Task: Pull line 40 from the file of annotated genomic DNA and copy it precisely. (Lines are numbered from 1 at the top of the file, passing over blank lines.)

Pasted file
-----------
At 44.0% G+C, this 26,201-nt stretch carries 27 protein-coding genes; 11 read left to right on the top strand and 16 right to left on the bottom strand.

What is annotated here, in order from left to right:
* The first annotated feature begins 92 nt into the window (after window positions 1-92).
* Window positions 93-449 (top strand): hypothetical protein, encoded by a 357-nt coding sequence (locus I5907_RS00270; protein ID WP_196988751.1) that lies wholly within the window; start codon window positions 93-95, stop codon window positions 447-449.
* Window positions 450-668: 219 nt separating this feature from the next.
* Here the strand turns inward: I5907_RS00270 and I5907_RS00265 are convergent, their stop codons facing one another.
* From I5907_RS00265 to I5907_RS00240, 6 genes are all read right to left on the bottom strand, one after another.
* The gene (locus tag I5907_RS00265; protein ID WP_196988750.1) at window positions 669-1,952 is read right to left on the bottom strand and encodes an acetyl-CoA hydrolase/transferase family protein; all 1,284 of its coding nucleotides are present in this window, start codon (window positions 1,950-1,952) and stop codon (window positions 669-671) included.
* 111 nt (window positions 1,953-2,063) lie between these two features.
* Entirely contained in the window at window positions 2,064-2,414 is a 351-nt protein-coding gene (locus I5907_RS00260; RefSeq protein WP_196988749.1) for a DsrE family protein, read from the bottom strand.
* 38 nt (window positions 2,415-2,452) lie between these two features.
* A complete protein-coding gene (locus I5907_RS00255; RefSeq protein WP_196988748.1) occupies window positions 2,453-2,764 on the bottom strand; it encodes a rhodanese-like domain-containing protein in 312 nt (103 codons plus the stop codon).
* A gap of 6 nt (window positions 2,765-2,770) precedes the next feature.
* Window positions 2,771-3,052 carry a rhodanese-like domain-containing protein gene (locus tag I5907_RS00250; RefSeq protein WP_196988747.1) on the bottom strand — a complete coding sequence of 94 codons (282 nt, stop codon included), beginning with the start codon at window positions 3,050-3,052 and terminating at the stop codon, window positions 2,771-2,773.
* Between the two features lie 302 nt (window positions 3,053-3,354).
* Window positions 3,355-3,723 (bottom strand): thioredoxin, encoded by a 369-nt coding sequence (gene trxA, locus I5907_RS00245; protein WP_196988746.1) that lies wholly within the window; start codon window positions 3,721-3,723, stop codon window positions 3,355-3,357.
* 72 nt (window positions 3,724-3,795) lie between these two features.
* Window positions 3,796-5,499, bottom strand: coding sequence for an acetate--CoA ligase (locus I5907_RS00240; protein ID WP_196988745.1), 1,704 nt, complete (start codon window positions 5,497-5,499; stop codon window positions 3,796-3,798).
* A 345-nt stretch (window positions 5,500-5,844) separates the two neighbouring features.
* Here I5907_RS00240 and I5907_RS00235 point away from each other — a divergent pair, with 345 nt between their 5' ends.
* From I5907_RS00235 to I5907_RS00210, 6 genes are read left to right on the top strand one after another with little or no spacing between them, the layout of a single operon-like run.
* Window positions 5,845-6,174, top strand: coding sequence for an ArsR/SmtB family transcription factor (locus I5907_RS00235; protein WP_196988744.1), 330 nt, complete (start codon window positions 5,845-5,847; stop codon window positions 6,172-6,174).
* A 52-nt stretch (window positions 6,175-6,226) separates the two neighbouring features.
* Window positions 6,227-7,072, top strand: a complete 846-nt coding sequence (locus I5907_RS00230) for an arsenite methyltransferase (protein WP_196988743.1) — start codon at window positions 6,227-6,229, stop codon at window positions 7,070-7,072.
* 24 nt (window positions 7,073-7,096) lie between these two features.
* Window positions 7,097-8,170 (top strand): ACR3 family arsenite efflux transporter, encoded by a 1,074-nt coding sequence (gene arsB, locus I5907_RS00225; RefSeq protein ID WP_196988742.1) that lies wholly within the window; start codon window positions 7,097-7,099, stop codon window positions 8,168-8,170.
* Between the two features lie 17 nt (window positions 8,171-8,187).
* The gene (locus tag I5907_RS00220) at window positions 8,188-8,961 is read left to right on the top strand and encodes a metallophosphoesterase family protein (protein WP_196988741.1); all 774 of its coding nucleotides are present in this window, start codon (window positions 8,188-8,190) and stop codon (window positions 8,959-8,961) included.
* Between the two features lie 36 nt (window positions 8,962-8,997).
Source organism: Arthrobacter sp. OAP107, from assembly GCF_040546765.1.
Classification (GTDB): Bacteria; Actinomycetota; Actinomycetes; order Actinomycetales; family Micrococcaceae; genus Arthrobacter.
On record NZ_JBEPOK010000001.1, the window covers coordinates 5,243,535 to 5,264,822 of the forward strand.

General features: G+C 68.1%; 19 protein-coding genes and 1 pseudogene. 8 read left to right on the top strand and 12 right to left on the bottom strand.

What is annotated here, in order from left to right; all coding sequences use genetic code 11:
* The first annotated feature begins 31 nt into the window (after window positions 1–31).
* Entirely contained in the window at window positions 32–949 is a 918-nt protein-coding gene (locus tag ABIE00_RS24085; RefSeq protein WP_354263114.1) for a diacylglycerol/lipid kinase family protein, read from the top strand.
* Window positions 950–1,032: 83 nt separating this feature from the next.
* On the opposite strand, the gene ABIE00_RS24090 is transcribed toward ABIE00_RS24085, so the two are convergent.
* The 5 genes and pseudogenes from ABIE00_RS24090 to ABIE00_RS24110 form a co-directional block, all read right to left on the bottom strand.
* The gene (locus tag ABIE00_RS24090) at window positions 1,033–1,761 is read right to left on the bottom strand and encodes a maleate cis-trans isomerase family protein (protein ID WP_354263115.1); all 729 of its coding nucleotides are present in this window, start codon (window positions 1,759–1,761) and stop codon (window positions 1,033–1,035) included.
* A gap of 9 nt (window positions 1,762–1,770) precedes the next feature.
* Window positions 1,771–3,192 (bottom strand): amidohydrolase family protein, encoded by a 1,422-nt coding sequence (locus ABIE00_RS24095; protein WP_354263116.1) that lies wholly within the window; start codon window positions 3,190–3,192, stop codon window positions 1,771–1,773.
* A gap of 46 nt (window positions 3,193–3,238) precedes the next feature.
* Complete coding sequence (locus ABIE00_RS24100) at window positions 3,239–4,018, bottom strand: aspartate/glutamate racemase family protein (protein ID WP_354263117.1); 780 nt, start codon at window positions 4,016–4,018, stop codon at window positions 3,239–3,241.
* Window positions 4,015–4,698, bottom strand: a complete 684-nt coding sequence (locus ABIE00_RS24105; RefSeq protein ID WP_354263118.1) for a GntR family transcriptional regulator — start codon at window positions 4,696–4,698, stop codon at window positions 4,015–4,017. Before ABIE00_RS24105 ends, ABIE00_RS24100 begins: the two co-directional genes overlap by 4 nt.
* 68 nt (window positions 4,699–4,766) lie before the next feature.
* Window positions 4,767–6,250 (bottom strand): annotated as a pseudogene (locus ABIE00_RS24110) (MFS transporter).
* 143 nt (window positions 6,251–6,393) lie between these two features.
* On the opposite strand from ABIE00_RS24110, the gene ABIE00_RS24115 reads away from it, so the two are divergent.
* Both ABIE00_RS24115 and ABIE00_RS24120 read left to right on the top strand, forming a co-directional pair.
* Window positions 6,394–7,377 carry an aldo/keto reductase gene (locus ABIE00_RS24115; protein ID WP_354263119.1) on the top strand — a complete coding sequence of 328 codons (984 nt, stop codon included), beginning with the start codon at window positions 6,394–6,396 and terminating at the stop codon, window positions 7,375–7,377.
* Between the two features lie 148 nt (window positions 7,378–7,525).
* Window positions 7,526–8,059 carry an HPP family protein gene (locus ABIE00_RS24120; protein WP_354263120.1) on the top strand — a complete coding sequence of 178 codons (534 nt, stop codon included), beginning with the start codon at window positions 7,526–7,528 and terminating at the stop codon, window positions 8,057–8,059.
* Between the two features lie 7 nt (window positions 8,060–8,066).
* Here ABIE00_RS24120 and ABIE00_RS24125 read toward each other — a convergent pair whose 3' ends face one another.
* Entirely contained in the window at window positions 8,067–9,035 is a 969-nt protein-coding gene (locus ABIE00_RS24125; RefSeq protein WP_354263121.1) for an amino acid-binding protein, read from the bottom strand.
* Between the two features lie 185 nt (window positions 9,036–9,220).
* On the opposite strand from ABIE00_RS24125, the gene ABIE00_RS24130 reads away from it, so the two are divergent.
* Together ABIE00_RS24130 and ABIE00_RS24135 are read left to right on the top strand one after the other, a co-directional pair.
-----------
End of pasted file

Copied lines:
* The gene (locus tag ABIE00_RS24090) at window positions 1,033–1,761 is read right to left on the bottom strand and encodes a maleate cis-trans isomerase family protein (protein ID WP_354263115.1); all 729 of its coding nucleotides are present in this window, start codon (window positions 1,759–1,761) and stop codon (window positions 1,033–1,035) included.